Florida State 57, Texas A&M 50
(.93 points per possession to .85 on 60 possessions per team)
There were stretches when it looked like Texas A&M would have been lucky to score 20 points against Florida State on Friday, a fact that wasn't any surprise to A&M coach Mark Turgeon.
"I'll be honestly with you," Turgeon said. "I felt like we could have beaten a lot teams in this tournament, but Florida State was a tough matchup for us. They're long and they're big and we've struggled against teams like that all year."
It's impossible to catch the post-game presser, finish your story, and get ready for the second game of an NCAA regional session. You can't do it, not if you actually want to do interviews and weave in the quotes. I felt like I was doing well to get my Notre Dame-Akron story posted with 11:37 to go in the first half of the Texas A&M-Florida State game. What did I miss? In terms of points, not very damn much: FSU was up 7-2.
Leonard Hamilton has crafted the country's stingiest defense over the last two seasons, but holding a quality Big 12 team to two points in nine minutes is impressive. Awfully impressive. The Seminoles were able to put the early clamps on without injured star Chris Singleton, who was dressed but bound to the bench. Early on, they didn't need the ACC's Defensive Player of the Year.
At one point, while I was still writing, the guy next to me said, "Five turnovers, zero points."
"(Florida State) can flat out guard," said Turgeon.
Unfortunately, Florida State has a problem with balance. As in it has none. The Seminoles might have ranked second nationally on defense, but their No. 154 ranking on offense was even worse than last season's No. 130, when they led the nation in defensive efficiency. So it was no surprise that a couple of free throws and a Nathan Walkup three-pointer capped a 9-0 run for the Aggies, knotting the game at 12.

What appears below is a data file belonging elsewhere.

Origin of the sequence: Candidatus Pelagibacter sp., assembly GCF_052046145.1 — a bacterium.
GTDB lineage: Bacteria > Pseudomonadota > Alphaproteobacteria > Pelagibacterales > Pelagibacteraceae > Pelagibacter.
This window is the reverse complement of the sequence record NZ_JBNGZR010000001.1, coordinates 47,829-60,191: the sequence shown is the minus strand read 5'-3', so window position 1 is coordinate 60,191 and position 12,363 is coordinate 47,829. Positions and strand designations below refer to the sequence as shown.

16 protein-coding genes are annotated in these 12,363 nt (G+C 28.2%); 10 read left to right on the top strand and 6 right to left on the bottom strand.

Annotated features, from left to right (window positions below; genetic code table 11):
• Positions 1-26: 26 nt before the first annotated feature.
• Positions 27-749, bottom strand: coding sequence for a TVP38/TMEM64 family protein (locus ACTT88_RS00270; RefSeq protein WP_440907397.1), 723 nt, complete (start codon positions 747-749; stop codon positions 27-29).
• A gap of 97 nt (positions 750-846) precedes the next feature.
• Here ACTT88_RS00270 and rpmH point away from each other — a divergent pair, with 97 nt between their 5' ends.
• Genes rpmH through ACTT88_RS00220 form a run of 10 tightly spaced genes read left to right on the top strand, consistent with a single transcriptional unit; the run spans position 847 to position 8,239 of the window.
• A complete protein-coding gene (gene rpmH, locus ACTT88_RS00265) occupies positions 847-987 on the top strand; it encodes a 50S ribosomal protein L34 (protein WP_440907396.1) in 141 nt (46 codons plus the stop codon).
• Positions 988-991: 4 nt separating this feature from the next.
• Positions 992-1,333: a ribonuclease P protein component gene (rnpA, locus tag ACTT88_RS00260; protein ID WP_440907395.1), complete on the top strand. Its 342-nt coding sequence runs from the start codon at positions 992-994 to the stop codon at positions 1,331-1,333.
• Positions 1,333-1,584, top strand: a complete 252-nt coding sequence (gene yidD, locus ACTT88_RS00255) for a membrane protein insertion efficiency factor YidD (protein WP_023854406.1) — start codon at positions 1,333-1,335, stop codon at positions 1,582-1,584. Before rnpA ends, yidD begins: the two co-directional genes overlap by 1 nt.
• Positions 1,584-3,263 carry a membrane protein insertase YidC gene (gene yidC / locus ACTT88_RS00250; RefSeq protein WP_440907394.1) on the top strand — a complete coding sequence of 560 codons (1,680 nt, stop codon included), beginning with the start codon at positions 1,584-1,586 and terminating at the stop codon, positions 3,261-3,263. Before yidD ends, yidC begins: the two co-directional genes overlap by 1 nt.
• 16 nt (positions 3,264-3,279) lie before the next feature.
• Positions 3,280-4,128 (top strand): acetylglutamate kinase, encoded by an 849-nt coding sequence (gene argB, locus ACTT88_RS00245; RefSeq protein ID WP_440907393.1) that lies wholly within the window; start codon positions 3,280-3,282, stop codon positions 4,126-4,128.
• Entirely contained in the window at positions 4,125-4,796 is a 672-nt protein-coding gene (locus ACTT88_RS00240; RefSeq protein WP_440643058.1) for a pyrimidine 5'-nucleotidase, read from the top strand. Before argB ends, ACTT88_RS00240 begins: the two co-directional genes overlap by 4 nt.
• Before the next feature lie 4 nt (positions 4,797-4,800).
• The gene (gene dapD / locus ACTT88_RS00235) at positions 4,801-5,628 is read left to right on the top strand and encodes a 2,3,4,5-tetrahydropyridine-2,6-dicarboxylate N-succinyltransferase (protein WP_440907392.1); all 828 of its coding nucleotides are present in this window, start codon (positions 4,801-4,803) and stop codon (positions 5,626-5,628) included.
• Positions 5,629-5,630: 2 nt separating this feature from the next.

With FSU leading 14-12, Singleton made his initial appearance in the contest, his first game time since breaking his foot on Feb. 12. At the very least, it was a nice energy boost for the surprisingly vocal Florida State contingent, that had been lulled to sleep by the slow pace and low score. A couple of minutes later, Singleton raised from the right elbow and nailed a jumper, putting the Seminoles up 17-16. He followed that up by stripping the ball from Texas A&M's Ray Turner on the Aggies' ensuing possession. He was back.
"I felt good," said Singleton. "I feel like I'm in pretty good condition. I don't think (conditioning) was a factor. It was just a matter if my foot was going to hold up and tonight it did."
Florida State does a tremendous job of flooding the lane on defense, but A&M's Khris Middleton is tough to keep out of the paint. He attempted seven free throws in the first half, and was instrumental at drawing the defense for open looks on the perimeter. Texas A&M was hitting just a third of its shots, but hit four threes to forge its advantage. The Aggie offense picked up a tick (relatively speaking) towards the end of the half and pulled ahead by five.